One word: Jesus.

 And if the stars of a hundred billion galaxies praise Him…so will I.

Poor Management

April 14, 2018

“Do you play chess?” she asked, as she rocked back and forth on the cardboard spread out on the sidewalk. “Life is like chess. You have to know what move the other person will make so you can be one step ahead.”

________

This is the second of six-weeks being spent in Queens, NY for missions training. This week’s focus has been on poverty, so last night we went out in small groups to reach out to the homeless “living” along 5th Avenue in Manhattan. Across the street from the impressive, black Trump Tower, we met Liz*.

Adding the packed meal we’d brought to her already nice sized stash of offerings given by others, a fellow student sat down and began asking about Liz’s story. Her husband had died, leaving her penniless. She has been living on these same streets for 11 years. I listened as she told the other student bits and pieces of what it has been like on the streets. “I’ve just been in the wrong place at the wrong time sometimes. A man tried to rape me once, but I stabbed him and escaped. After all the shops close, the drugs and prostitutes come out. You don’t want to be out here then. Bad things happen.” As she tells us about the evil, she hugs her legs close and rocks. Pain and abuse are practically written on her forehead.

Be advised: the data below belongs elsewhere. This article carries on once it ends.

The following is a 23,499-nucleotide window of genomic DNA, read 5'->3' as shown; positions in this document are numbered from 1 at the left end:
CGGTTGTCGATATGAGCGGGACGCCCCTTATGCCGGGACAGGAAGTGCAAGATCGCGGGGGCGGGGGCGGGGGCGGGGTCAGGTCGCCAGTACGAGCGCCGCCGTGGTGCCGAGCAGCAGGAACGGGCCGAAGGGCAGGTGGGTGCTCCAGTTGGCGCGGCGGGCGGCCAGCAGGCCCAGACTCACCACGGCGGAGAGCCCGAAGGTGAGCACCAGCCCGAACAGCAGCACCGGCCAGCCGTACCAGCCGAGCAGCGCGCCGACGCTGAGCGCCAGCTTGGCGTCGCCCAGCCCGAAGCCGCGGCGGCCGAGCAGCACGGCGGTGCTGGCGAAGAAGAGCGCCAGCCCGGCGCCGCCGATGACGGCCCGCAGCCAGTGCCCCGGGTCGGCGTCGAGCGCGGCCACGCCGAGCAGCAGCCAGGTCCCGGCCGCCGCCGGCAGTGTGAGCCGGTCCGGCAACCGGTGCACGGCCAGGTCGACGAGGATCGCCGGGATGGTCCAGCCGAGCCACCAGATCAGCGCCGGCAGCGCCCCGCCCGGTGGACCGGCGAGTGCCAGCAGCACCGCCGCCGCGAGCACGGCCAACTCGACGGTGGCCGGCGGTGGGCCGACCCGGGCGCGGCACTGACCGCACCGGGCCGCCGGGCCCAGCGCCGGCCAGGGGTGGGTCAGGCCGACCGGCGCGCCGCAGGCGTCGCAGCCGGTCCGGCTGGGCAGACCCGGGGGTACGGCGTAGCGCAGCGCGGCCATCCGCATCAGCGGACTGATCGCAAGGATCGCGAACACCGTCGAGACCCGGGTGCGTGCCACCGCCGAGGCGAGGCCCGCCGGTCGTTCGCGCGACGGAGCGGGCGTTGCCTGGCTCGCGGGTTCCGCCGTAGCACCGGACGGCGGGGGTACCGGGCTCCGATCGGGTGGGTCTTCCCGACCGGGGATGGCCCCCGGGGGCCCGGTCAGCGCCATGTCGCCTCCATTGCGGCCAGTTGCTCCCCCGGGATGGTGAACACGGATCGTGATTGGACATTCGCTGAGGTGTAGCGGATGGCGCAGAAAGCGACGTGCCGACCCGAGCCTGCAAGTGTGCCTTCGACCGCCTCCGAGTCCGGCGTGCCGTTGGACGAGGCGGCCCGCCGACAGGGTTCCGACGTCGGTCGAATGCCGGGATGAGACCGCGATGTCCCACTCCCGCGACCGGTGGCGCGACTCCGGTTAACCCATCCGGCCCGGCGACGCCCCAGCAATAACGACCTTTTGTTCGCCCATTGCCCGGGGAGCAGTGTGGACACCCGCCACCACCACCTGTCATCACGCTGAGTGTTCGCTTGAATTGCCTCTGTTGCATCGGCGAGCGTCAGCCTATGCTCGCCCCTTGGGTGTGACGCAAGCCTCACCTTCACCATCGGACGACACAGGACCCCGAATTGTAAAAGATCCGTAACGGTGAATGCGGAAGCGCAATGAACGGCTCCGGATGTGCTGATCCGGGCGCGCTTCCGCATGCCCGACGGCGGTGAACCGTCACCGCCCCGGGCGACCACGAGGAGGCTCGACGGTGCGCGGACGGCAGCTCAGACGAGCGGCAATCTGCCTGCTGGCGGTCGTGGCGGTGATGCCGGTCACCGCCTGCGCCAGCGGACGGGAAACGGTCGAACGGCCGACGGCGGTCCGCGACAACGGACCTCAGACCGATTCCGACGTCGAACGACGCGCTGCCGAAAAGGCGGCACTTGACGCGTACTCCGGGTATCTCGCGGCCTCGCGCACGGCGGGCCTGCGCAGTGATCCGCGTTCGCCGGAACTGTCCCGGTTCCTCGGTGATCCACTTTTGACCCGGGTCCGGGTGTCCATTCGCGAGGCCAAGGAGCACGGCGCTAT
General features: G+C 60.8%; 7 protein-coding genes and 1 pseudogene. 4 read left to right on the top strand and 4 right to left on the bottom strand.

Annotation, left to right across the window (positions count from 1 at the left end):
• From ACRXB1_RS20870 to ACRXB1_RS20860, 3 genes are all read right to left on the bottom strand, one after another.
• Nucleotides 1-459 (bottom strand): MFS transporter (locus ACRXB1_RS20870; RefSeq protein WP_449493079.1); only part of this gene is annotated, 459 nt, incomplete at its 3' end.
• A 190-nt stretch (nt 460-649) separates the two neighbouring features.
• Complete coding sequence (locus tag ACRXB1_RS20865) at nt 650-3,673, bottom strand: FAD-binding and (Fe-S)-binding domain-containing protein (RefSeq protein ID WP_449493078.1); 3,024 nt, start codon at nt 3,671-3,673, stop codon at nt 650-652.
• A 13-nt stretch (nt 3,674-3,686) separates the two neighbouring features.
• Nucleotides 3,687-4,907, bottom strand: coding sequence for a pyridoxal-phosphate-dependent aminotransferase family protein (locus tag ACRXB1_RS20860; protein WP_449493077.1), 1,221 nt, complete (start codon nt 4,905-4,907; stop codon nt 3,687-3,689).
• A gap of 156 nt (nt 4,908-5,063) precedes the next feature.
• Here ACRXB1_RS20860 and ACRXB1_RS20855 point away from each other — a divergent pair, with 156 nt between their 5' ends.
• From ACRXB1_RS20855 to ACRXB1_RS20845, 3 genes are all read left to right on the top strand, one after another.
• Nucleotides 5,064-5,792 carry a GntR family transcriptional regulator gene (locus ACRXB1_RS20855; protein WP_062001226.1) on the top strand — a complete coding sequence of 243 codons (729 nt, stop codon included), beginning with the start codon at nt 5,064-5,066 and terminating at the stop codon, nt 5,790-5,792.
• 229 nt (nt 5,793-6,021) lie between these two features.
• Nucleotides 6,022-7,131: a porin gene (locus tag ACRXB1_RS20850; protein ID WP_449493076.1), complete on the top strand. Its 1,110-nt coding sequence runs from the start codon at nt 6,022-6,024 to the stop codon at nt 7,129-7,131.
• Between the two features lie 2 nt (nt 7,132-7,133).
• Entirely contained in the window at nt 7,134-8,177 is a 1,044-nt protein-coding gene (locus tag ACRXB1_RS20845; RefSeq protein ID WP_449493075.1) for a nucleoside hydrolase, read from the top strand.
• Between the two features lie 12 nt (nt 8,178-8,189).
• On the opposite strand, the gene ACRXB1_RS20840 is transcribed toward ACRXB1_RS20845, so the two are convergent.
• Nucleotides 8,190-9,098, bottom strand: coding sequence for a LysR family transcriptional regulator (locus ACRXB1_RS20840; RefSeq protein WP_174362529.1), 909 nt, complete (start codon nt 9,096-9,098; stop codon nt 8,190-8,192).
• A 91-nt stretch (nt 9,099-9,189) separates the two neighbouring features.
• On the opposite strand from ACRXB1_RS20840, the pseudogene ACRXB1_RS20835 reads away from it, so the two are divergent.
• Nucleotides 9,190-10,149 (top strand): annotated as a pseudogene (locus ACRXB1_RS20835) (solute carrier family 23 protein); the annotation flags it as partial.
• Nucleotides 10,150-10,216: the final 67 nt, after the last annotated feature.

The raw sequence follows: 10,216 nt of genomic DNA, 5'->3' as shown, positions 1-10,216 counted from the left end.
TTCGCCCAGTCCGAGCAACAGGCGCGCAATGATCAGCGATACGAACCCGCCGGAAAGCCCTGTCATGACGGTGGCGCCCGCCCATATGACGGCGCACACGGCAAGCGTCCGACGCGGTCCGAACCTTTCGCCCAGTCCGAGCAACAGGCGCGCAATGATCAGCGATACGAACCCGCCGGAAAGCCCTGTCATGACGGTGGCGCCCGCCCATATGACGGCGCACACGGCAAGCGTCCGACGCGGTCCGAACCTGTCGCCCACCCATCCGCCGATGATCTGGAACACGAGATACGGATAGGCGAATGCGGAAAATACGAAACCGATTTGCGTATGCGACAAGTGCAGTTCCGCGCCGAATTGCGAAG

I look down and read the paper sign displayed to the street in front of her:

Widowed, husband died with no insurance. Lost everything. Can-u-help. God bless.

The verses come to mind about how God helps and cares for the widowed and fatherless. But I’m rocked. Where was God for this widow? What good can God do for her situation now? Will being converted get her off the streets and provide her a home? Where are you God? And what can you do for this widow? The questions linger and I have no words for her, so I say nothing.